Last week I spoke on a couple of great panels at the Politics Online Conference about technology, social media and how Congress is trying to adapt to the ever-changing world wide web aka the “series of tubes” as former Senator Ted Stevens so hilariously described it. From grassroots advocacy staffers to Hill staffers and PR folks, the same questions arose during each panel session – what are the top social media tools to use to spread an organizations message and how does an organization effectively use online communications tools. All great questions! Let’s get down to my top 10 list of things every nonprofit should know about social media and online communications.
1. Google Analytics:
Google Analytics, a free and powerful website stats software, lets you dig into your website data so you can find out all sorts of useful info such as who your audience is and what keywords they are searching for to find your website. Katie Harbath of DCI who joined me on the panel “Every Question I Was too Embarrassed to Ask about Technology” said that this is one of the best resources of data when you begin to search for people to build your social media community. Agreed!
2. Enewsletters Still Work
Enewsletters are still a valuable form of communications for most organizations. During the panel “What Effect Will the New Administration’s Use of Tech Have on Congress?”, Rob Pierson, Online Communications Director for Congressman Mike Honda and soon to be New Media Director for the House Democratic Caucus, said that sending enewsletters to your online list is the best bang for your buck when you have limited time and resources. Enewsletters can easily generate a lot more clicks then social media outlets such as posting a video to YouTube. Furthermore, according to the latest benchmarks study by Convio, enewsletters are one of the most “cost-effective ways to build relationships with new constituents, increase engagement, and educate supporters about your organization’s mission.”
Twitter, oh such a trendsetter these days between Oprah, Ashton Kutcher and CNN. The entire world seems to be fixated on Twitter and for good reason. Twitter is a great way to spread your message and brand your campaign, while building a community. As I have mentioned in prior posts, you need to be where your target audiences are. Consider it like an interactive 24-hour news cycle. It’s where people go to gather news, resources and discuss issues. But remember don’t treat it as a one way communication tool to just blast out your latest press releases and action alerts. The Twitter community likes to be engaged.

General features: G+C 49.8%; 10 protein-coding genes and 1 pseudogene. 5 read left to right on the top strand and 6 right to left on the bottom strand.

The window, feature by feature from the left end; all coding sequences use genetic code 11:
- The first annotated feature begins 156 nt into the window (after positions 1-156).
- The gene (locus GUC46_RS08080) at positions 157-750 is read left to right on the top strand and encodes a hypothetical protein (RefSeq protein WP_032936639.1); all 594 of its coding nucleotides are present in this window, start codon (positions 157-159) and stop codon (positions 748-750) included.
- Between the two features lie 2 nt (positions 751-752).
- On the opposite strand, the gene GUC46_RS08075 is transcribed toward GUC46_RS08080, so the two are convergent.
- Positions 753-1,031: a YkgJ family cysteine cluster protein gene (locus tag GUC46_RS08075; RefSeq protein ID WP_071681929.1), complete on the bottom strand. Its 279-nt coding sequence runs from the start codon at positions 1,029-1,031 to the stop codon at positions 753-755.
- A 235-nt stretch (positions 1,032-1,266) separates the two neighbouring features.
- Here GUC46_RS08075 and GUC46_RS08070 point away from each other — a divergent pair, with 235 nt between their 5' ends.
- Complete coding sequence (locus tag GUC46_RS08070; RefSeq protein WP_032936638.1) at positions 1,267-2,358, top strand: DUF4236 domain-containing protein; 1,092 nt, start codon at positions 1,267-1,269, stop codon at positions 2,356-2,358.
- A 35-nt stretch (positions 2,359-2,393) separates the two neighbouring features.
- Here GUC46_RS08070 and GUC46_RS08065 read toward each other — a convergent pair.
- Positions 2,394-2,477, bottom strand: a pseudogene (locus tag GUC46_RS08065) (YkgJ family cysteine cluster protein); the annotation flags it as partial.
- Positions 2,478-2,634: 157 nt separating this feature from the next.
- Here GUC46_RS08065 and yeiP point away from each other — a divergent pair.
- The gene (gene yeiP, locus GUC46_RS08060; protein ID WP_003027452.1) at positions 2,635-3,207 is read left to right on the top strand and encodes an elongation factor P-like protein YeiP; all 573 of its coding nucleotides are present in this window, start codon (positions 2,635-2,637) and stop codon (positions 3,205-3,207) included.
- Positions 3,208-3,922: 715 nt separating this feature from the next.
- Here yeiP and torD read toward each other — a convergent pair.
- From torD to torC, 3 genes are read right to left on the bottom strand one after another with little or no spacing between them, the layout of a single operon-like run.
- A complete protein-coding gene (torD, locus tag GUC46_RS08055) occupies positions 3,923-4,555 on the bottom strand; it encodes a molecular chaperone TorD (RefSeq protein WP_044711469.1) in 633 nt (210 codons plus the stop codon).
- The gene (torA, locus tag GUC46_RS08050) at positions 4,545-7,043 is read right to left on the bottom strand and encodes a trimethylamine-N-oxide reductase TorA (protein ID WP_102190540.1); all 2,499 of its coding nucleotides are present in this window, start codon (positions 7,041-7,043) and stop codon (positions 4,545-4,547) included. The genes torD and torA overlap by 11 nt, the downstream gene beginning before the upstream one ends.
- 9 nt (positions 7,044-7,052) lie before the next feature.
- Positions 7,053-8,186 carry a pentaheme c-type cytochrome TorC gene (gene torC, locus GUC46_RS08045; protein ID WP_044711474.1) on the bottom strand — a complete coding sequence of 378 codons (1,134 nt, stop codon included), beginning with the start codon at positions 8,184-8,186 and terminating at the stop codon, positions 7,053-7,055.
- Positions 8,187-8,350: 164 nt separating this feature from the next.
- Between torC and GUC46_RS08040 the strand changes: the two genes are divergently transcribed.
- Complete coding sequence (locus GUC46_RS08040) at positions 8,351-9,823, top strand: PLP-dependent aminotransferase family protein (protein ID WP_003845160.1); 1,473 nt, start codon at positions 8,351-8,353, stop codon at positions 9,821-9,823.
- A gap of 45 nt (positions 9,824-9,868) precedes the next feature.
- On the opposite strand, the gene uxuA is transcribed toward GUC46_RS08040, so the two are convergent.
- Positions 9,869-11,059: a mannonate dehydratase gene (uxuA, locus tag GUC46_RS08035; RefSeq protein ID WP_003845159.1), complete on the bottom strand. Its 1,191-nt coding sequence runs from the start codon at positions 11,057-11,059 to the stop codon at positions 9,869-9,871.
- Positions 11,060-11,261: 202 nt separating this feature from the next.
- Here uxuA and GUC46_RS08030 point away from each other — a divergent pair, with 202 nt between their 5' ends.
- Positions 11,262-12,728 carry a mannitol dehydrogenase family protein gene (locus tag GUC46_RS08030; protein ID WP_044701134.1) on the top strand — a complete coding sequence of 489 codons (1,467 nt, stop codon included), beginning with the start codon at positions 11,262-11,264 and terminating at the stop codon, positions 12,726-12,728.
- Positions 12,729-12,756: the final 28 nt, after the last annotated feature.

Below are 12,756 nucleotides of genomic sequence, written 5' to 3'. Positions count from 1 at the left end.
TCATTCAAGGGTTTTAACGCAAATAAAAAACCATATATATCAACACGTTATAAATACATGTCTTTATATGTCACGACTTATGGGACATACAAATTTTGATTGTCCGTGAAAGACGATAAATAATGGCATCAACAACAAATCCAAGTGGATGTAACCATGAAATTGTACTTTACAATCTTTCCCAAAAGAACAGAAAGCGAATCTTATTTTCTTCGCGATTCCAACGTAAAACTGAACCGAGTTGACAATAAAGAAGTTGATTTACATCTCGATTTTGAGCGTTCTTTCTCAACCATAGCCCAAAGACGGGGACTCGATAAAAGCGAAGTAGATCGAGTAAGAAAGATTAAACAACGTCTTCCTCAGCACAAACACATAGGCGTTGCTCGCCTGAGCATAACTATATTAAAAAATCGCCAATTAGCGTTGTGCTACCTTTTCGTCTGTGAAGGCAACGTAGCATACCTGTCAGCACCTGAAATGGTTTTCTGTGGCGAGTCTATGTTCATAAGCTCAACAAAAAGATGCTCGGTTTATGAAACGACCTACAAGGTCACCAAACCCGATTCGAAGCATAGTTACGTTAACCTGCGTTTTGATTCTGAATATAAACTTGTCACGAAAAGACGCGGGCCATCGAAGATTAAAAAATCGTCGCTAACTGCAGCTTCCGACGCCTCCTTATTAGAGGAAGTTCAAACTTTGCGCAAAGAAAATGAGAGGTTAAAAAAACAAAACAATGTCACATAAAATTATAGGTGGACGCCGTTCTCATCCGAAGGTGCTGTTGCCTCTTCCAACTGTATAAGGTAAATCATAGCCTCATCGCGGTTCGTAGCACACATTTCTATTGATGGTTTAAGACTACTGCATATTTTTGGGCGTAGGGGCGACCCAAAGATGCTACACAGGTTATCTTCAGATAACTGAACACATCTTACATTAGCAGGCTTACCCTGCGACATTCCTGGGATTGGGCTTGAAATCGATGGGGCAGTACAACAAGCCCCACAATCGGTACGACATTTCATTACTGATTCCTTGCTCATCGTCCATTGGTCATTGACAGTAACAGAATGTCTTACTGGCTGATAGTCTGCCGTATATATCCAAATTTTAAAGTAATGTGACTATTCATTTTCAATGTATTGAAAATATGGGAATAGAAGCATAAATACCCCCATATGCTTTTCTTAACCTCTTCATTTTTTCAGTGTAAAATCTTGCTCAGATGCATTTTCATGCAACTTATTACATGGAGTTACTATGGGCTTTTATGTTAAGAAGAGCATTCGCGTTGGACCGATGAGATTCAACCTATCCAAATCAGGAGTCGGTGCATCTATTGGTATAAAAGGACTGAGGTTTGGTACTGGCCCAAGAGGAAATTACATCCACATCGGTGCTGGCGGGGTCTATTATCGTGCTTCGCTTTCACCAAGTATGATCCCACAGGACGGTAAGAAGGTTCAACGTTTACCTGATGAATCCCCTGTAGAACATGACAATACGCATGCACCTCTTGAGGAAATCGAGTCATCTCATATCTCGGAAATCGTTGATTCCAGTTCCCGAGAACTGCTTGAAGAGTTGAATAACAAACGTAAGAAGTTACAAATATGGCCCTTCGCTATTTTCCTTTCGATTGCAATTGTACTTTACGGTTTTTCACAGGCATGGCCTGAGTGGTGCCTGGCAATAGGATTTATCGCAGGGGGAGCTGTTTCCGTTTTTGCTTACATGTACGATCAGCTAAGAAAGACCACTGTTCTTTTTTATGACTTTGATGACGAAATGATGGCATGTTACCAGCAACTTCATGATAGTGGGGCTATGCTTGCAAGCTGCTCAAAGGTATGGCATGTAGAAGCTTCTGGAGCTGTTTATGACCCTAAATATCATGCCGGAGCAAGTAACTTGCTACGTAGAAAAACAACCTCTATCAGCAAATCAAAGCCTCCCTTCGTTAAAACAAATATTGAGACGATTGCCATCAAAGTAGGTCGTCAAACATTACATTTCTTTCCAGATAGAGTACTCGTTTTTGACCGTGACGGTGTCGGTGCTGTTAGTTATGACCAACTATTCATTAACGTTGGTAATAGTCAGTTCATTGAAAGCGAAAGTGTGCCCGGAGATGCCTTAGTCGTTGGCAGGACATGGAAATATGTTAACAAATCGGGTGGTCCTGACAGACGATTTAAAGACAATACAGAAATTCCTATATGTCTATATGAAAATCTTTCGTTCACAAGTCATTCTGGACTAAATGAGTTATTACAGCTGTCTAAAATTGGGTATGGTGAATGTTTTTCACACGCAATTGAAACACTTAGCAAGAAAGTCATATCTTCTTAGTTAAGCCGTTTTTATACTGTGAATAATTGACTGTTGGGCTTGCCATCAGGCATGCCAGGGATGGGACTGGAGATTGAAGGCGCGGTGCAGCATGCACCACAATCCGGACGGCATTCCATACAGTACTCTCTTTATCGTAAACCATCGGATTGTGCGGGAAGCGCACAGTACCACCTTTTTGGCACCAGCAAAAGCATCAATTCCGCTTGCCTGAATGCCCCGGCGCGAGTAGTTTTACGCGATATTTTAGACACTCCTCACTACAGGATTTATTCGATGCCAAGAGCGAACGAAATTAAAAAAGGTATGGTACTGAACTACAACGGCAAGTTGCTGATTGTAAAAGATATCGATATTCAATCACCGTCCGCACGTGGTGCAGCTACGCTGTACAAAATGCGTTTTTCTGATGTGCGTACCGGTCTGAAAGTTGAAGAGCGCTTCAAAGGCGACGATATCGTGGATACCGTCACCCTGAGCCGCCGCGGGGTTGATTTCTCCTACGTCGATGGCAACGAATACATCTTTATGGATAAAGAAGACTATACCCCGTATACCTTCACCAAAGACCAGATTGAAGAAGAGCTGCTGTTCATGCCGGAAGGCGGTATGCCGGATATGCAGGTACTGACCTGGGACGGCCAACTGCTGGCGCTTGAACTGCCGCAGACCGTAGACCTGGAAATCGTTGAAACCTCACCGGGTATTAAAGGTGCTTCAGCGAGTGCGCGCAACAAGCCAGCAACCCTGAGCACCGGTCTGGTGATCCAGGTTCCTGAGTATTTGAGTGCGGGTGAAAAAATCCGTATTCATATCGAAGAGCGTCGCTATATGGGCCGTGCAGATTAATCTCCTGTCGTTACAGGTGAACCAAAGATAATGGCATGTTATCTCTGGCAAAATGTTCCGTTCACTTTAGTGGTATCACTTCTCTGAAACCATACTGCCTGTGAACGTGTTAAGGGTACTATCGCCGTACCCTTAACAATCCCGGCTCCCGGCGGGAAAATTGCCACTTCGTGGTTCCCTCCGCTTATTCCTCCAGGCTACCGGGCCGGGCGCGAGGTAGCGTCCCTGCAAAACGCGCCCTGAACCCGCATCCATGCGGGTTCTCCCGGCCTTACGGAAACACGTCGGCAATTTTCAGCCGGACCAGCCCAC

As the fifth-most trafficked site in the United States, Facebook is a great social network for nonprofits to build a community and brand their campaigns. Nonprofits can start a Facebook Group, Cause Page to raise a bit of money, or Fan Page to post recent news, videos, photos, events, launch contests, and talk to your members via discussion boards.
5. Build Your Community
At the end of the day raising money, motivating people to take action and social networking is about building up your community – a base of friends. For example, you can search for “friends” that share similar interests to your organizations mission through Summize.com on Twitter or on Facebook by clicking on your own interests and viewing the list of recommendations who come up in your search. Friend Feed is another option.
6. Engagement is Key
Ask your "members/friends" to share their opinions and have them post their responses online. Respond to their comments so they know someone is reading their posts. Senator Claire McCaskill (D-MO) recently said that “Online tools help me stay connected and get feedback from the people I work for.”
7. Freshen Up Profiles
Update user profiles every couple of days with new stories, interesting facts, new videos, blog entries, photos, etc.
8. Transparency Counts Big Time
If you are tweeting or blogging on behalf of an organization sign your name at the end of the post so your community makes a connection to the different people blogging or tweeting. Don’t pretend you’re somebody else like the Executive Director. People can see right through it and will call you out on it which can be embarrassing. For example, when Joe Trippi is not able to be on Twitter, he asks his staff to tweet timely news on his behalf and sign their own name at the end of the tweet.
9. Make It Interesting
Don’t bore your community with wonky status updates or tweets. You are competing with thousands and thousands of messages. According to Ben Pershing, who writes for the Capitol Briefing blog of the Washington Post, reporters are always looking for good stories and hooks, so your blog should be filled with interesting and compelling news not boring press releases.
10. Integrate Social Media Across Your Communications
Times have changed. Remember when all you needed to do was send out a press release, follow up with your rolodex of reporters or buy an ad in the New York Times? In today’s communications world, social media should be a part of your overall communications plans and strategies. Don’t ditch your traditional communications tools though – just expand your channels and use all of the tools at your disposal. Social media is a good thing (not a chore) and gives you more ammunition to brand your organization, spread your message and cultivate supporters.
Do you have more tips to add to my top 10 list? Comment below!